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The rainbow flag is raised during the Lebanese band Mashrou’ Leila’s concert in Cairo on September 22nd 2017 (Credit: Egyptian Streets)

A brief glimpse on the etymology of the word homosexual in the Arabic language is reflective not only of the widely held belief and internalized homophobia in contemporary Egypt, but also of the nature of the laws persecuting queer bodies and viewing them as a threat to Egyptian society’s morality[1]. Multiple variations exist: Luti is derived from Quranic verses, referring to the practices of male sodomy the people of Lot engaged in that resulted in their destruction in the sinful city of Sodom; the more derogatory Shaz or ilq literally translates to deviant, pervert,  or faggot — mind you, it’s still the most common linguistic utterance used in the Egyptian dialect; the recently coined Mithli, meaning same, is the closest to the English word homosexual or same-sex lover.

Much like feminism — only recently acknowledged in the Arabic language as nasaweya — homosexuality is seen as un-African/Arab or Egyptian. It’s vilified as an imported Western product that tries to taint the Islamic Arab cultural values and lure its youth into debauchery and immorality to further destabilize the region. Homosexuality is also condemned as a pathology that needs psycho-medical treatment or as a major sin. Its sinful nature is interpreted in Quranic verses and Hadiths of the prophet that state how homosexual acts invoke God’s curse on earth and in the afterlife [2]. Alternative interpretations of Queer Muslims reconciling both their religious beliefs and sexual orientations have been made, but they are not recognized as valid by religious institutions or predominantly conservative societies in the East. While there are no laws criminalizing homosexuality, there are plenty of laws that were purportedly put in place to combat prostitution but which actually persecute LGBTQ+ individuals and communities. The charges issued under these laws vary from inciting debauchery to engaging in immoral acts, to inducing sexual deviance[3]; the sentences fall between 1 and 12 years of imprisonment.

Homophobia and violence directed against bodies that dare challenge the heteronormative patriarchal norm are nothing new. So why write about this now? In recent days a wave of allied support and LGBTQ+ pride as well as a counter-hate sentiment in Cairo have taken social media by storm. The events unfolded as follows: the biggest Mashrou’ Leila concert that took place in Cairo this past September saw a bittersweet display of the pride flag. The raising of the flag was met with surprising acceptance and even support by concert-goers and social media posts. Ultimately, however, the government and Egyptian society’s hate, animated by a fear for love and freedom, calls for the punishment of LGBTQ+ bodies and their allies.

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A mural painted by the artist eL Seed in a part of Cairo inhabited by garbage collectors (Manshiyat Naser) quotes a third-century Coptic bishop: “If one wants to see the light of the sun, he must wipe his eyes.” (Credit: David Degner for The New York Times)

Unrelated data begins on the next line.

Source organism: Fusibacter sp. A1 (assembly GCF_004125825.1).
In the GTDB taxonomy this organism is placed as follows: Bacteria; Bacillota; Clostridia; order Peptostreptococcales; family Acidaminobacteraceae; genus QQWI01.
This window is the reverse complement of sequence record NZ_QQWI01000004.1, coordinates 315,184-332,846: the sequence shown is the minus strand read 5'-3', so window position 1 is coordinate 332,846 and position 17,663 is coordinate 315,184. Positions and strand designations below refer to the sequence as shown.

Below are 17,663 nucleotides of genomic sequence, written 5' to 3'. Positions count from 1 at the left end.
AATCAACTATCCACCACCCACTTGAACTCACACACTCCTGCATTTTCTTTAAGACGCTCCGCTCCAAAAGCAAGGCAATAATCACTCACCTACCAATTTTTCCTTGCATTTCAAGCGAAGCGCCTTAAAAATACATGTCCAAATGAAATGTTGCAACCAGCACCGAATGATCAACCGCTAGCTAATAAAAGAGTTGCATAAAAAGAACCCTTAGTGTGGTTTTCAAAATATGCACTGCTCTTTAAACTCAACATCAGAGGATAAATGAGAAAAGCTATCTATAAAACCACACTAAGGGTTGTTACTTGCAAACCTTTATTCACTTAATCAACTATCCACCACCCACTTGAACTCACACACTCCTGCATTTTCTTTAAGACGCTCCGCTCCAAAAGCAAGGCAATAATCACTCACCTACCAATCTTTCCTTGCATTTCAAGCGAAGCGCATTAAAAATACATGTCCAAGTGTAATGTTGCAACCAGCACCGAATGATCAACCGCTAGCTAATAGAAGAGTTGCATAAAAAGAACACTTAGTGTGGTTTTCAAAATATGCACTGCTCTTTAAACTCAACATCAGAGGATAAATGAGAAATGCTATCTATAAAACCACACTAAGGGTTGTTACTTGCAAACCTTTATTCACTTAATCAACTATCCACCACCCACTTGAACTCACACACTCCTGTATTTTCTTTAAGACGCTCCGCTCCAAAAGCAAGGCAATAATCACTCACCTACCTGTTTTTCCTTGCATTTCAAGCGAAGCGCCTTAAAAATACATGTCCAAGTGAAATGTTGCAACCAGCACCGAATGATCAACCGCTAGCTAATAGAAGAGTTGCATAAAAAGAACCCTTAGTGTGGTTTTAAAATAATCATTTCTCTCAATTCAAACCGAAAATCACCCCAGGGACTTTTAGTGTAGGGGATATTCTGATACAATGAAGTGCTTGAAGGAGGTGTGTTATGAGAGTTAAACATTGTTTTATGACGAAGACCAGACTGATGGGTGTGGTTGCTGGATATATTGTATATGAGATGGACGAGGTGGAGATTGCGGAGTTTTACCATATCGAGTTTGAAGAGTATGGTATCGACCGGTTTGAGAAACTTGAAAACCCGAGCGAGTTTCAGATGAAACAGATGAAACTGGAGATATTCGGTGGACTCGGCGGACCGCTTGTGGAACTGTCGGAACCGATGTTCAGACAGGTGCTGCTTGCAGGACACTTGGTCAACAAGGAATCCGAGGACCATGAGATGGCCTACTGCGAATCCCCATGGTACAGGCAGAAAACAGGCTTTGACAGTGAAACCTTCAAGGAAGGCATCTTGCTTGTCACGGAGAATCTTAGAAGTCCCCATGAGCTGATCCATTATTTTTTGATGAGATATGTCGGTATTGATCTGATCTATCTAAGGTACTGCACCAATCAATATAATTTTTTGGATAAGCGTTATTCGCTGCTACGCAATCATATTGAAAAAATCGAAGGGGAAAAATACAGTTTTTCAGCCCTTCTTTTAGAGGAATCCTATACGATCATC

You read the words of Mahmoud Darwish,

his nostalgia, revolution and melancholia swirl the desert dust over times and places

to reach your eye.

Yes, I swear. This is how the tear settled on my dry cheek.

And Nizar Qabbani whose eroticism, love and poetic (but also political) fight for social justice make you tingle and long for something.

You don’t know what it is you seek or long for

something that the poem will never make tangible.

You let the words and language sink in

You notice how smoothly your eyes glide across the Arabic calligraphy on the yellowed pages

How much easier internalizing their words and worlds is getting

You sense the physical and metaphysical barriers dissolving

Barriers of your many selves.

The displaced and the disowned,

or like Edward Said, those “out of place.”

The one that claims she’s home,

but will always have a soft spot for a man who speaks in her tongue.

Tongues intertwine as the barrier gradually shifts

What put it there? How and when did it come into being? Who let it? Who is to blame?

The blame game makes it easier.

You think, dream, make love and write in another’s tongue

Some would say a colonizer’s tongue.

Yours is shackled by a barbed wire,

the same one endlessly running through Palestine, Syria and Iraq.

Is it a barbed wire, or streaks of crimson blood interlaced with dirt left behind from the last missile?

Or perhaps it’s the red wine you spilt trying to reach for the glass

after a touching poem, or a great orgasm.

But you let it.

You were happy about it at some point of time. To be fluent in many other languages

as yours rots and decays like the slums and streets of Cairo.

Cairo.

A permanent layer of dust, grey ashen dust, seems to have settled on everything

from decayed buildings to jagged streets,

to a man’s once white galabeya,

and most probably to the Coptic woman’s black attire.

You just can’t see it, because black hides it all. Even her son’s blood.

You observe as your chauffeur drives you in the air-conditioned car.

You’re disgusted.

You’re disgusted not at the sudden hyper-awareness of your privilege, but at your privilege itself.

Your privilege and pacifism.

You go back to your book.

You’ll write about this, you think.

You should do something

…one day.

But will you?

You arrive at the pub downtown.

Your friends already ordered the red wine.

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